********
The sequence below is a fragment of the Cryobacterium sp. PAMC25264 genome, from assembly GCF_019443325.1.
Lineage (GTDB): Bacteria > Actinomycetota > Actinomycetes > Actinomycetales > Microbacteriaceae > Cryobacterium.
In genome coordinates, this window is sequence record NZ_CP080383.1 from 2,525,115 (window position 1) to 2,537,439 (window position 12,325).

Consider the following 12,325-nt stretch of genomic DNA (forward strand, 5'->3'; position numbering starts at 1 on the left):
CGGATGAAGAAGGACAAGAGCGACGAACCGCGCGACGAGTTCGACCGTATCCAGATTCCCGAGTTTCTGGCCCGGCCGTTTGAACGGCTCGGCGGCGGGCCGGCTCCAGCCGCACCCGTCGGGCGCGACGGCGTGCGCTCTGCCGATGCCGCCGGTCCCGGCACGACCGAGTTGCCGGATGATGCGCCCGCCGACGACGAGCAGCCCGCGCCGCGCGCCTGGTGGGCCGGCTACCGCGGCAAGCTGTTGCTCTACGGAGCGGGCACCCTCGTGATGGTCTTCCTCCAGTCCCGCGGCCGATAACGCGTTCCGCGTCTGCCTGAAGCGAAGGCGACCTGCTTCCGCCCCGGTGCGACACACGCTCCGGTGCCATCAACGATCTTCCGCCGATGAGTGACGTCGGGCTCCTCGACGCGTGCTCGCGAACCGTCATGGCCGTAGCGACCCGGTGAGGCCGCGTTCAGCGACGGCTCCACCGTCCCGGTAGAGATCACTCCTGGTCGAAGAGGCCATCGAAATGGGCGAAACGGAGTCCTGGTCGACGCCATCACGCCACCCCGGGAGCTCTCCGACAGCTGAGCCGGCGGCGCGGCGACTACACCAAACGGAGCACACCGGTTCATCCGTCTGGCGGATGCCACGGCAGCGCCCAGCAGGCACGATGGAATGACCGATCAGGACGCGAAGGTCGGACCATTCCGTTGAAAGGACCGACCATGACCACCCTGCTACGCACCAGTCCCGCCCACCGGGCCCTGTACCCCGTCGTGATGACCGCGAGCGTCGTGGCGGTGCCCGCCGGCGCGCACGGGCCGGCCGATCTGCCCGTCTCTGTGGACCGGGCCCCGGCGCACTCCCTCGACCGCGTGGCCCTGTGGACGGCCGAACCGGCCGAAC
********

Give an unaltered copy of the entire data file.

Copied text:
The sequence below is a fragment of the Cryobacterium sp. PAMC25264 genome, from assembly GCF_019443325.1.
Lineage (GTDB): Bacteria > Actinomycetota > Actinomycetes > Actinomycetales > Microbacteriaceae > Cryobacterium.
In genome coordinates, this window is sequence record NZ_CP080383.1 from 2,525,115 (window position 1) to 2,537,439 (window position 12,325).

Consider the following 12,325-nt stretch of genomic DNA (forward strand, 5'->3'; position numbering starts at 1 on the left):
CGGATGAAGAAGGACAAGAGCGACGAACCGCGCGACGAGTTCGACCGTATCCAGATTCCCGAGTTTCTGGCCCGGCCGTTTGAACGGCTCGGCGGCGGGCCGGCTCCAGCCGCACCCGTCGGGCGCGACGGCGTGCGCTCTGCCGATGCCGCCGGTCCCGGCACGACCGAGTTGCCGGATGATGCGCCCGCCGACGACGAGCAGCCCGCGCCGCGCGCCTGGTGGGCCGGCTACCGCGGCAAGCTGTTGCTCTACGGAGCGGGCACCCTCGTGATGGTCTTCCTCCAGTCCCGCGGCCGATAACGCGTTCCGCGTCTGCCTGAAGCGAAGGCGACCTGCTTCCGCCCCGGTGCGACACACGCTCCGGTGCCATCAACGATCTTCCGCCGATGAGTGACGTCGGGCTCCTCGACGCGTGCTCGCGAACCGTCATGGCCGTAGCGACCCGGTGAGGCCGCGTTCAGCGACGGCTCCACCGTCCCGGTAGAGATCACTCCTGGTCGAAGAGGCCATCGAAATGGGCGAAACGGAGTCCTGGTCGACGCCATCACGCCACCCCGGGAGCTCTCCGACAGCTGAGCCGGCGGCGCGGCGACTACACCAAACGGAGCACACCGGTTCATCCGTCTGGCGGATGCCACGGCAGCGCCCAGCAGGCACGATGGAATGACCGATCAGGACGCGAAGGTCGGACCATTCCGTTGAAAGGACCGACCATGACCACCCTGCTACGCACCAGTCCCGCCCACCGGGCCCTGTACCCCGTCGTGATGACCGCGAGCGTCGTGGCGGTGCCCGCCGGCGCGCACGGGCCGGCCGATCTGCCCGTCTCTGTGGACCGGGCCCCGGCGCACTCCCTCGACCGCGTGGCCCTGTGGACGGCCGAACCGGCCGAAC